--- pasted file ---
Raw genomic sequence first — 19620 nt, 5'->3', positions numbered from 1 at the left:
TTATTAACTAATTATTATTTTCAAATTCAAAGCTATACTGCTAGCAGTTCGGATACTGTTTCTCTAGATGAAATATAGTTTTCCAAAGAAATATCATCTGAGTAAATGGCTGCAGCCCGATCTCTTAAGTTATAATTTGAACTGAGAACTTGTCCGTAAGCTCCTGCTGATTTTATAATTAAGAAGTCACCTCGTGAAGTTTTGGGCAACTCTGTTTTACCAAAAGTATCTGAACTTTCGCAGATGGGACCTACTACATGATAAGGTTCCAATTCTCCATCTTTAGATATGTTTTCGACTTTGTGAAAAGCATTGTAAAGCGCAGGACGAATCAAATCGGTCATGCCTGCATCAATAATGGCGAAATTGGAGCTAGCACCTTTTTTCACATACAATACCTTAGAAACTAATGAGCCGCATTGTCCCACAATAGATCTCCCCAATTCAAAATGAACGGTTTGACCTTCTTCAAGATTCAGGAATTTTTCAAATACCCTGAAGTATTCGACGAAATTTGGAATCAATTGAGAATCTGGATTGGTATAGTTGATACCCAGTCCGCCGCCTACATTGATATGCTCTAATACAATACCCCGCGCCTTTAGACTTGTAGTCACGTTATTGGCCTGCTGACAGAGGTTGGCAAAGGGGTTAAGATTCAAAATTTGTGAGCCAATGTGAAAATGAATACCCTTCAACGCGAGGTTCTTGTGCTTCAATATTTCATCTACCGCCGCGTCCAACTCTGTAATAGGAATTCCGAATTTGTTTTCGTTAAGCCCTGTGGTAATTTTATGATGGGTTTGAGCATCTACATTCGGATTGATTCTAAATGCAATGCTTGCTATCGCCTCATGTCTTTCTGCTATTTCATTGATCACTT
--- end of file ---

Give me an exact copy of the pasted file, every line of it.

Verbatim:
Raw genomic sequence first — 19620 nt, 5'->3', positions numbered from 1 at the left:
TTATTAACTAATTATTATTTTCAAATTCAAAGCTATACTGCTAGCAGTTCGGATACTGTTTCTCTAGATGAAATATAGTTTTCCAAAGAAATATCATCTGAGTAAATGGCTGCAGCCCGATCTCTTAAGTTATAATTTGAACTGAGAACTTGTCCGTAAGCTCCTGCTGATTTTATAATTAAGAAGTCACCTCGTGAAGTTTTGGGCAACTCTGTTTTACCAAAAGTATCTGAACTTTCGCAGATGGGACCTACTACATGATAAGGTTCCAATTCTCCATCTTTAGATATGTTTTCGACTTTGTGAAAAGCATTGTAAAGCGCAGGACGAATCAAATCGGTCATGCCTGCATCAATAATGGCGAAATTGGAGCTAGCACCTTTTTTCACATACAATACCTTAGAAACTAATGAGCCGCATTGTCCCACAATAGATCTCCCCAATTCAAAATGAACGGTTTGACCTTCTTCAAGATTCAGGAATTTTTCAAATACCCTGAAGTATTCGACGAAATTTGGAATCAATTGAGAATCTGGATTGGTATAGTTGATACCCAGTCCGCCGCCTACATTGATATGCTCTAATACAATACCCCGCGCCTTTAGACTTGTAGTCACGTTATTGGCCTGCTGACAGAGGTTGGCAAAGGGGTTAAGATTCAAAATTTGTGAGCCAATGTGAAAATGAATACCCTTCAACGCGAGGTTCTTGTGCTTCAATATTTCATCTACCGCCGCGTCCAACTCTGTAATAGGAATTCCGAATTTGTTTTCGTTAAGCCCTGTGGTAATTTTATGATGGGTTTGAGCATCTACATTCGGATTGATTCTAAATGCAATGCTTGCTATCGCCTCATGTCTTTCTGCTATTTCATTGATCACTT